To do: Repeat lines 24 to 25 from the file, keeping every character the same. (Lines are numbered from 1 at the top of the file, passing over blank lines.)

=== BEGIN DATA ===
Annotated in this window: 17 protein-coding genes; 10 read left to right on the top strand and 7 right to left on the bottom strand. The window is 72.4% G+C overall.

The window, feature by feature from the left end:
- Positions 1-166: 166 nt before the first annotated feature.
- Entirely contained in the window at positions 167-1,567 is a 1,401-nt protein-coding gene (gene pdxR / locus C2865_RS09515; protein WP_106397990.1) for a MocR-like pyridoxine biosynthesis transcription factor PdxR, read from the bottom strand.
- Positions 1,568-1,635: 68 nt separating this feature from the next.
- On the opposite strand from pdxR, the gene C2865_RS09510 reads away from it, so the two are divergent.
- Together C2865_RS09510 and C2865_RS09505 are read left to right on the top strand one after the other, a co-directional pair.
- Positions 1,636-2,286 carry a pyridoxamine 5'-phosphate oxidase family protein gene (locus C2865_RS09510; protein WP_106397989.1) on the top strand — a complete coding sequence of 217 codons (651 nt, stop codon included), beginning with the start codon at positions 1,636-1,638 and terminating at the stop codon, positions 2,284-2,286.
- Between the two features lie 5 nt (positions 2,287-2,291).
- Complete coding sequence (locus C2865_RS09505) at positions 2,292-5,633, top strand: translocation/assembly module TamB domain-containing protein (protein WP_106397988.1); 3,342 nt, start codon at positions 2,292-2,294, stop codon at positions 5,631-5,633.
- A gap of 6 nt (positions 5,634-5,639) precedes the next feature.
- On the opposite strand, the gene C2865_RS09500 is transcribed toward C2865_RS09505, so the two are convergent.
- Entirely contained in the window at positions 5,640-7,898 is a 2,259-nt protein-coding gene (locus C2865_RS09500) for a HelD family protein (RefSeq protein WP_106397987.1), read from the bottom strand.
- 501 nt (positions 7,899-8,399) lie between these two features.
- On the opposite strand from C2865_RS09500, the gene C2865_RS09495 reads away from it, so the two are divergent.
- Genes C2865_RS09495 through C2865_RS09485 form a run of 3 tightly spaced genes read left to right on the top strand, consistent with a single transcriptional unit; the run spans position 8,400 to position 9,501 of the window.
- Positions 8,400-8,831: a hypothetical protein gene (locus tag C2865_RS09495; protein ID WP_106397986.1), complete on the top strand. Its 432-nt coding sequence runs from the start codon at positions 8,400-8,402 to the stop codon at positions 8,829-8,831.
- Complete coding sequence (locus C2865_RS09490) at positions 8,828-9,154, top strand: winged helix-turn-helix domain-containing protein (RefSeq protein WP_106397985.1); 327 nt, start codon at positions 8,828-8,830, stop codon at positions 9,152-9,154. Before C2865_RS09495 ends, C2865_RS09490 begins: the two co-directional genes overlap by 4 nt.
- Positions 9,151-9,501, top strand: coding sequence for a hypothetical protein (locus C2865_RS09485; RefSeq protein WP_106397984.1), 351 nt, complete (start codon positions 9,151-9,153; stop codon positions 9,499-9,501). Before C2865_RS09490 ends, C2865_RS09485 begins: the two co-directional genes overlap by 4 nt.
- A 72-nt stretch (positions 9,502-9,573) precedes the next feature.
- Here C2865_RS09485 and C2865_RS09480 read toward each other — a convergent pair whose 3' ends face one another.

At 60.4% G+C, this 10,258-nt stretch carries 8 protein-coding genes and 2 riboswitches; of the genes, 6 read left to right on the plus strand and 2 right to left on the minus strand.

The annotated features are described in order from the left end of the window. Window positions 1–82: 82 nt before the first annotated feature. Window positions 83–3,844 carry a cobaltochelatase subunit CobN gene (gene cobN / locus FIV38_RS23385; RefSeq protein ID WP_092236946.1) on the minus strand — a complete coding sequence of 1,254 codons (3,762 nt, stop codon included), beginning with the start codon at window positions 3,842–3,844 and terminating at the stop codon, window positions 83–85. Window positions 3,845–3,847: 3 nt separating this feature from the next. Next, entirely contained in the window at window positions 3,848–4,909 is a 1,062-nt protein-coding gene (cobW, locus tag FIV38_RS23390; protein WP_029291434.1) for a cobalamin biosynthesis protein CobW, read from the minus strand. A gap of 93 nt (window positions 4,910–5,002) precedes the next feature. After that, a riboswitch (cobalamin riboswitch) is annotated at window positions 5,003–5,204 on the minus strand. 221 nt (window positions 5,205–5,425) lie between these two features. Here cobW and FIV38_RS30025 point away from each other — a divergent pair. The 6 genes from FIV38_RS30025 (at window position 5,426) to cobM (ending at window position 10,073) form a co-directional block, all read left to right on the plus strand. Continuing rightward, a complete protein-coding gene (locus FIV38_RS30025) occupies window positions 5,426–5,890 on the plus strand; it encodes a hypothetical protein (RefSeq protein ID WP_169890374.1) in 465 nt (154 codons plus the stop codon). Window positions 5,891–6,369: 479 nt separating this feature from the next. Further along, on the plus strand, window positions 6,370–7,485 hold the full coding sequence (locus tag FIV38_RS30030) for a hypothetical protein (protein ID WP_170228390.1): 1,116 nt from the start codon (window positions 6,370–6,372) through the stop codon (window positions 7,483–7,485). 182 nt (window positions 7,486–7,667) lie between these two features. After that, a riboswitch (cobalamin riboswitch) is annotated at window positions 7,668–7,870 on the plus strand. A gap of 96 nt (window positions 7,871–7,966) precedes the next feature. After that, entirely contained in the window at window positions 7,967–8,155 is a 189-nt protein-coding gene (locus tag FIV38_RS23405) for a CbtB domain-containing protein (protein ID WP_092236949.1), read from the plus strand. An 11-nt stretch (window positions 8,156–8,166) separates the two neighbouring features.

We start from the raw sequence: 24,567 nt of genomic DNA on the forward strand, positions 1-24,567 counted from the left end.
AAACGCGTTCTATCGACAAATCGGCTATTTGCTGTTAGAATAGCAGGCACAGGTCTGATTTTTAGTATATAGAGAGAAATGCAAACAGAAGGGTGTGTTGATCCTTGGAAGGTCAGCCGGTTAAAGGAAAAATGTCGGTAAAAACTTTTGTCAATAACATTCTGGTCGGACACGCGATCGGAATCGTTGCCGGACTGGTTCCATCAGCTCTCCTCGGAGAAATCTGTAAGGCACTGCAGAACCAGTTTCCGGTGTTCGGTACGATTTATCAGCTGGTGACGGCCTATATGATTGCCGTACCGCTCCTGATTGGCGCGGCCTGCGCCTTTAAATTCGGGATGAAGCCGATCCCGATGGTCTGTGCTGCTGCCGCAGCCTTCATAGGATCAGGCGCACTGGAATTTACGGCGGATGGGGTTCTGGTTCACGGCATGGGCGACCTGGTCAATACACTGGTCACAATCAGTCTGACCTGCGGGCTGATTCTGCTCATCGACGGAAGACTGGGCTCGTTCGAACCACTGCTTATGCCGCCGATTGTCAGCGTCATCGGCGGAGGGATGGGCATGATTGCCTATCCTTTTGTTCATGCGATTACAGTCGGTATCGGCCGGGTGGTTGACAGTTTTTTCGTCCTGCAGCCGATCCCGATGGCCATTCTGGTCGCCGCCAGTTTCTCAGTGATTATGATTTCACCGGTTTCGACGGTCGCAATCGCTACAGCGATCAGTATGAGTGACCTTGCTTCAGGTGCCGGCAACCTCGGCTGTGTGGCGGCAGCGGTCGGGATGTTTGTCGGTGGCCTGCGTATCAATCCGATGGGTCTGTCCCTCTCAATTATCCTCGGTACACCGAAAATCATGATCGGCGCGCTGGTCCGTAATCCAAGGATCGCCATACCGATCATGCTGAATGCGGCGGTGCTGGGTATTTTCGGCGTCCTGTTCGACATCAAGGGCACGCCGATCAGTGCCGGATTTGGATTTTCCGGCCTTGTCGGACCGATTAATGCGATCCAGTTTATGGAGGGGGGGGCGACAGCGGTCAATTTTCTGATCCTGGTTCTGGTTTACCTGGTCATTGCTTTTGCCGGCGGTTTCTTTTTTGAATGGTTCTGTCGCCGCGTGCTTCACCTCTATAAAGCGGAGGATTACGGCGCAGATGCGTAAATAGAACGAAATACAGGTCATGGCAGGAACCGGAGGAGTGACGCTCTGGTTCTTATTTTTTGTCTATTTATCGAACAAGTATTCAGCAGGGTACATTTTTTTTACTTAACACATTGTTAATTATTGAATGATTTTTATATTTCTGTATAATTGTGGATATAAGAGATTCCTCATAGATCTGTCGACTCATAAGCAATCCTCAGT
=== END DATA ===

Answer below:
We start from the raw sequence: 24,567 nt of genomic DNA on the forward strand, positions 1-24,567 counted from the left end.
AAACGCGTTCTATCGACAAATCGGCTATTTGCTGTTAGAATAGCAGGCACAGGTCTGATTTTTAGTATATAGAGAGAAATGCAAACAGAAGGGTGTGTTGATCCTTGGAAGGTCAGCCGGTTAAAGGAAAAATGTCGGTAAAAACTTTTGTCAATAACATTCTGGTCGGACACGCGATCGGAATCGTTGCCGGACTGGTTCCATCAGCTCTCCTCGGAGAAATCTGTAAGGCACTGCAGAACCAGTTTCCGGTGTTCGGTACGATTTATCAGCTGGTGACGGCCTATATGATTGCCGTACCGCTCCTGATTGGCGCGGCCTGCGCCTTTAAATTCGGGATGAAGCCGATCCCGATGGTCTGTGCTGCTGCCGCAGCCTTCATAGGATCAGGCGCACTGGAATTTACGGCGGATGGGGTTCTGGTTCACGGCATGGGCGACCTGGTCAATACACTGGTCACAATCAGTCTGACCTGCGGGCTGATTCTGCTCATCGACGGAAGACTGGGCTCGTTCGAACCACTGCTTATGCCGCCGATTGTCAGCGTCATCGGCGGAGGGATGGGCATGATTGCCTATCCTTTTGTTCATGCGATTACAGTCGGTATCGGCCGGGTGGTTGACAGTTTTTTCGTCCTGCAGCCGATCCCGATGGCCATTCTGGTCGCCGCCAGTTTCTCAGTGATTATGATTTCACCGGTTTCGACGGTCGCAATCGCTACAGCGATCAGTATGAGTGACCTTGCTTCAGGTGCCGGCAACCTCGGCTGTGTGGCGGCAGCGGTCGGGATGTTTGTCGGTGGCCTGCGTATCAATCCGATGGGTCTGTCCCTCTCAATTATCCTCGGTACACCGAAAATCATGATCGGCGCGCTGGTCCGTAATCCAAGGATCGCCATACCGATCATGCTGAATGCGGCGGTGCTGGGTATTTTCGGCGTCCTGTTCGACATCAAGGGCACGCCGATCAGTGCCGGATTTGGATTTTCCGGCCTTGTCGGACCGATTAATGCGATCCAGTTTATGGAGGGGGGGGCGACAGCGGTCAATTTTCTGATCCTGGTTCTGGTTTACCTGGTCATTGCTTTTGCCGGCGGTTTCTTTTTTGAATGGTTCTGTCGCCGCGTGCTTCACCTCTATAAAGCGGAGGATTACGGCGCAGATGCGTAAATAGAACGAAATACAGGTCATGGCAGGAACCGGAGGAGTGACGCTCTGGTTCTTATTTTTTGTCTATTTATCGAACAAGTATTCAGCAGGGTACATTTTTTTTACTTAACACATTGTTAATTATTGAATGATTTTTATATTTCTGTATAATTGTGGATATAAGAGATTCCTCATAGATCTGTCGACTCATAAGCAATCCTCAGT